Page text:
What few people were pointing out was that Saddam could not prop up his own government without selling oil. The idea that his armies would conquer the entire Arabian Peninsula, then withhold the vast amounts of oil there as a way to hold the western democracies hostage needs to be better examined, as it has always been held out as a justification for going to war. (After the war was over, Bush crowed to a group of enthusiastic supporters that had the USA gone to war, oil would have gone to $100 a barrel.)

I have no idea what goes on in the mind of a dictator, and especially someone like Hussein. Whether or not he had the idea of grabbing oil and holding the West hostage I cannot say. Even had that been his plan, one has to question if it could work.

First, his armies would have had to successfully carry such a plan of conquest, which was not an automatic given, although Iraq had the largest and best-equipped army in the region. The Persian Gulf area is large and a place of hostile conditions and weather, and the more spread out his armies would have been in this area, the more vulnerable he and they would have been. In other words, even had he planned to seize the entire peninsula instead of just Kuwait, I have my doubts he could have succeeded as easily as many were saying.

Second, oil does no one any good when it is in the ground. Withholding oil might have gained him some short-term results, but in the longer term, the only way he could have made the revenues necessary to keep his government afloat would have been to sell the oil, and lots of it. Furthermore, had he actually launched this grand scheme instead of simply holding on to Kuwait (which is what he insisted all along was all he had planned to do), Saddam would have been practically inviting an invasion of western armed forces into his country, and I believe he understood that point quite well. Instead, he invaded Kuwait after he mistakenly believed that the USA would not retaliate against him.

To make matters worse, a number of different groups, from the neoconservatives to Israel’s political allies painted this whole episode as a replay of the Munich crisis of 1938, with Hussein being the new Hitler. While Saddam was a pretty nasty guy with a moustache who would utter some bad things about Israel and the Jews, to compare his regime and its armed forces to the military machine of the Third Reich is ludicrous. For that matter, even the vaunted Wehrmacht had already lost steam by 1943 and was backpedaling from many of its earlier conquests even before the Allied invasions at Normandy. If the mighty German armed forces could not hold their own, what makes one think that Iraq could have succeeded where better armies had failed?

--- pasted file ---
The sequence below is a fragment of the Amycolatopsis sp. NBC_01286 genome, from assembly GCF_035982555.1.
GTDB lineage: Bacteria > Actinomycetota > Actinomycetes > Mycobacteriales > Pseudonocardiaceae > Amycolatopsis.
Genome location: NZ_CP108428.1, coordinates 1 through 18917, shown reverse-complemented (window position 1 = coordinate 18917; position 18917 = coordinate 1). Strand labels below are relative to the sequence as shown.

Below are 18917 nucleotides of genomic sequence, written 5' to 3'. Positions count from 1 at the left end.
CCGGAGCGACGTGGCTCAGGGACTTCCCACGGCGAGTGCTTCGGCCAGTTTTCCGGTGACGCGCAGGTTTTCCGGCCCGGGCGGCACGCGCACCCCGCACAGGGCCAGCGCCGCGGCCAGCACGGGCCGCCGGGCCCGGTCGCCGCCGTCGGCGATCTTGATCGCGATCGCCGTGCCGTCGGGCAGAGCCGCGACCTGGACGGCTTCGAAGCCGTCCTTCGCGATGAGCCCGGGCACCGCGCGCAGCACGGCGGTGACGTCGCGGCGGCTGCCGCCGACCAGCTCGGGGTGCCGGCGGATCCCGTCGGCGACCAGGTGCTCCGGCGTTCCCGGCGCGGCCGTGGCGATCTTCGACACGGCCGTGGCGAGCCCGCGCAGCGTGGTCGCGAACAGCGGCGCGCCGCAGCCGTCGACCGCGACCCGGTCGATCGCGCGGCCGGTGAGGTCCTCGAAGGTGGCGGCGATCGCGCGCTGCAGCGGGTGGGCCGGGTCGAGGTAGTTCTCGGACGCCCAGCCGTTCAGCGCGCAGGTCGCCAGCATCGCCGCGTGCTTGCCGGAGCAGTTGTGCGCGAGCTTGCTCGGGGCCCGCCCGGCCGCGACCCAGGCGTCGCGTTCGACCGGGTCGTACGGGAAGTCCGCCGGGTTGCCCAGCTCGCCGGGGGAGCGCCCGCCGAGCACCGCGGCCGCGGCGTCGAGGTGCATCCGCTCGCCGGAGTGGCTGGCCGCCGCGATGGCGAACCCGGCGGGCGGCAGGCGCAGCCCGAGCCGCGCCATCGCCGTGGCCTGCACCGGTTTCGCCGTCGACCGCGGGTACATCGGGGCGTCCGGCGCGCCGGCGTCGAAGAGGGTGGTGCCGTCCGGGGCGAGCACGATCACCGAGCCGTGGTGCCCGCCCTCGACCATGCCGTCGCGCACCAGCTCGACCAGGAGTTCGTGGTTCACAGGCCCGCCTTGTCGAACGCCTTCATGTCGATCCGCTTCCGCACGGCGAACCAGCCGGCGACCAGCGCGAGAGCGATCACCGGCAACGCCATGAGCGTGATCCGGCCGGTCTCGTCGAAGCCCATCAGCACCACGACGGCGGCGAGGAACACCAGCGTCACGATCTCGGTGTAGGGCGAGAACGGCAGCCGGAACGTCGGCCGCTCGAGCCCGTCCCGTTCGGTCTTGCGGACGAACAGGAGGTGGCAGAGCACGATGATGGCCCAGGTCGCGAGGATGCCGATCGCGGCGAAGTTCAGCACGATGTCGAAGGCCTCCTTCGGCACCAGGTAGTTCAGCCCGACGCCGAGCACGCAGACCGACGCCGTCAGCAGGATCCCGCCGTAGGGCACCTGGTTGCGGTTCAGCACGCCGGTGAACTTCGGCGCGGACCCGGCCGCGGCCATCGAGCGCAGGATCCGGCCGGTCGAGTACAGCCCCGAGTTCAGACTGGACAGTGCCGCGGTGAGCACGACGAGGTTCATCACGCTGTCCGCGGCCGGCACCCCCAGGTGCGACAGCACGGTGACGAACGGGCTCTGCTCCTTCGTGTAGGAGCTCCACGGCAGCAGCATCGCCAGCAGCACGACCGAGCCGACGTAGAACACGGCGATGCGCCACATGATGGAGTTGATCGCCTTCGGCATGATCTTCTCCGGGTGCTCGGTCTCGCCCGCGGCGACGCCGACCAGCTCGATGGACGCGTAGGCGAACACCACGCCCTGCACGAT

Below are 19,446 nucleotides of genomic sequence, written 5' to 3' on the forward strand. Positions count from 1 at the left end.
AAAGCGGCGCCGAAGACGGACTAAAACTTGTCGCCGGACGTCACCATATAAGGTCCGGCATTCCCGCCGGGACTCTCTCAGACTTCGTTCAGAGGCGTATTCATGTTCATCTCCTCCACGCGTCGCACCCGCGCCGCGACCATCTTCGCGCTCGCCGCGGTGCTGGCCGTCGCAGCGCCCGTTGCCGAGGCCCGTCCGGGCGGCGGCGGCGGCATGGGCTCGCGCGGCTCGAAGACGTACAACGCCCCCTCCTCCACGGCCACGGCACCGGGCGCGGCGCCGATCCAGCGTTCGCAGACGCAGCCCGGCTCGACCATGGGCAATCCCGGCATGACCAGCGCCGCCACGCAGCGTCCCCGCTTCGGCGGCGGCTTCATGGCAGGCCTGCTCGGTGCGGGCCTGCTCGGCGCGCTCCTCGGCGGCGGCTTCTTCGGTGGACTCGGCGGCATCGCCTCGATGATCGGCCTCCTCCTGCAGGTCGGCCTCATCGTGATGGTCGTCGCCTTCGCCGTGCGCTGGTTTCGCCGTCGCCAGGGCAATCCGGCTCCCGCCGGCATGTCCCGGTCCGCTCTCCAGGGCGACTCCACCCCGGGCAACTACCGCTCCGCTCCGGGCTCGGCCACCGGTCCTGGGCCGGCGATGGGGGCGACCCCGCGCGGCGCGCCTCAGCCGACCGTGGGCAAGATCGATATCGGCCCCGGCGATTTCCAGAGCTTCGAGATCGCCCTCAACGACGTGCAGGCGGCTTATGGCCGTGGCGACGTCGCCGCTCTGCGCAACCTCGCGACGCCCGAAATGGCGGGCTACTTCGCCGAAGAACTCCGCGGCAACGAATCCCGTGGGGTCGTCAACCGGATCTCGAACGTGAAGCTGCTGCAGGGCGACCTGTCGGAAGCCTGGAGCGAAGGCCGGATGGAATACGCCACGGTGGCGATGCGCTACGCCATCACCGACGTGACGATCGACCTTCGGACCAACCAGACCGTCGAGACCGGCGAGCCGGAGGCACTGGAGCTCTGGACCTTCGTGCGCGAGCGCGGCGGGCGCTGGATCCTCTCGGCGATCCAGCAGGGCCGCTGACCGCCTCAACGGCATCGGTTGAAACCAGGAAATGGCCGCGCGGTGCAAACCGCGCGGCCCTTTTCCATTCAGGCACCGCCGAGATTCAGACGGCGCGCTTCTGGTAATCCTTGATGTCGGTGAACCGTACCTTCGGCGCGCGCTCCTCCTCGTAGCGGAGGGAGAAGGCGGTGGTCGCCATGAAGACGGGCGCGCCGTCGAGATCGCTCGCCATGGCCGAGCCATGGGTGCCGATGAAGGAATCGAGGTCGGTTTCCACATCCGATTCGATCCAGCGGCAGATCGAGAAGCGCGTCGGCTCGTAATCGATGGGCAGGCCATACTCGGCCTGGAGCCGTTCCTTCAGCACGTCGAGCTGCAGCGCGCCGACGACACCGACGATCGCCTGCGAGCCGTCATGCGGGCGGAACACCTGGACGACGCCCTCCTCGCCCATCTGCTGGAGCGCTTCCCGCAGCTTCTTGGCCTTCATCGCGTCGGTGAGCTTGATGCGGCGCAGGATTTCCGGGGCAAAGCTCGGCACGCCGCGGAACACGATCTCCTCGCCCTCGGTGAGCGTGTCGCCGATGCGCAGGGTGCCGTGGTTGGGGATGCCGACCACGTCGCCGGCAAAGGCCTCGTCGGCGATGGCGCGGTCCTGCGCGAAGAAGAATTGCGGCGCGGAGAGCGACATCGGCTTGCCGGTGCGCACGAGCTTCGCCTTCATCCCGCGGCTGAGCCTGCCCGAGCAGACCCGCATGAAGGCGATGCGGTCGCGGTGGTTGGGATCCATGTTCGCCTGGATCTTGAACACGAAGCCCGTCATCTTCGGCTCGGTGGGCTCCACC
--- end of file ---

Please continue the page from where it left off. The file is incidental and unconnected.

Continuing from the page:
This is not to say that Bush’s venture had unanimous support, even in Congress, which barely granted him permission to go to war, although no declaration of war was actually given. Unfortunately, leftists who opposed Bush, chanting, "No blood for oil," were claiming that had the government implemented all of the crackpot conservationist and alternative energy schemes that had been churned out by economic illiterates during the 1970s and early 1980s, the USA would have been "energy independent" and would not have been affected by the events in the Gulf. Thus, they undermined their own arguments by trying to use the crisis to promote their own statist — and useless — programs.

There is no doubt, however, that many oil executives were relieved to know Bush was going to war, as this seemed to be confirmation for them that the U.S. Government would do anything to protect oil interests. Furthermore, I suppose they were happy to see the implementation of permanent U.S. military bases in Islamic countries such as Saudi Arabia.

After the war, Bush claimed that the great victory by anti-Saddam forces would help create a "new world order." Indeed, we have our "new world order," although it is not exactly what the elder Bush thought would happen.

First, the war made the economic situation at home even worse, something that led to his electoral defeat by Bill Clinton in 1992. Second, the wanton slaughter of the Iraqis, the implementation of a permanent regime of sanctions against Iraq, and the presence of U.S. troops on Muslim soil has enraged many Middle Easterners, giving strength to the followers of Osama bin Laden and others who have made it their mission in life to drive the Americans out.

Third, the idea that the placement of U.S. bases in places like Saudi Arabia has not made Israel any more secure. In fact, it seems that the situation has so galvanized anti-U.S. and anti-Israel sentiment to the point that Israel is less secure now than it was before the Gulf War.

Last, the Gulf War ultimately gave us the events of September 11. I have no doubt that had the elder Bush listened to voices of reason instead of the war hawks, the World Trade Towers would still be standing and Saddam would just be another dictator to ignore instead of being a vengeful head of state wanting revenge. The peaceful promises that seemed in reach after the end of the Cold War have vanished, and now we have an ongoing war against "terrorism," as the younger Bush contemplates "finishing the job" that his father began. The evil genie was let out of the bottle in 1990, and I doubt it will ever be corked, at least in my lifetime.

William L. Anderson, Ph.D. [send him mail], teaches economics at Frostburg State University in Maryland, and is an adjunct scholar of the Ludwig von Mises Institute.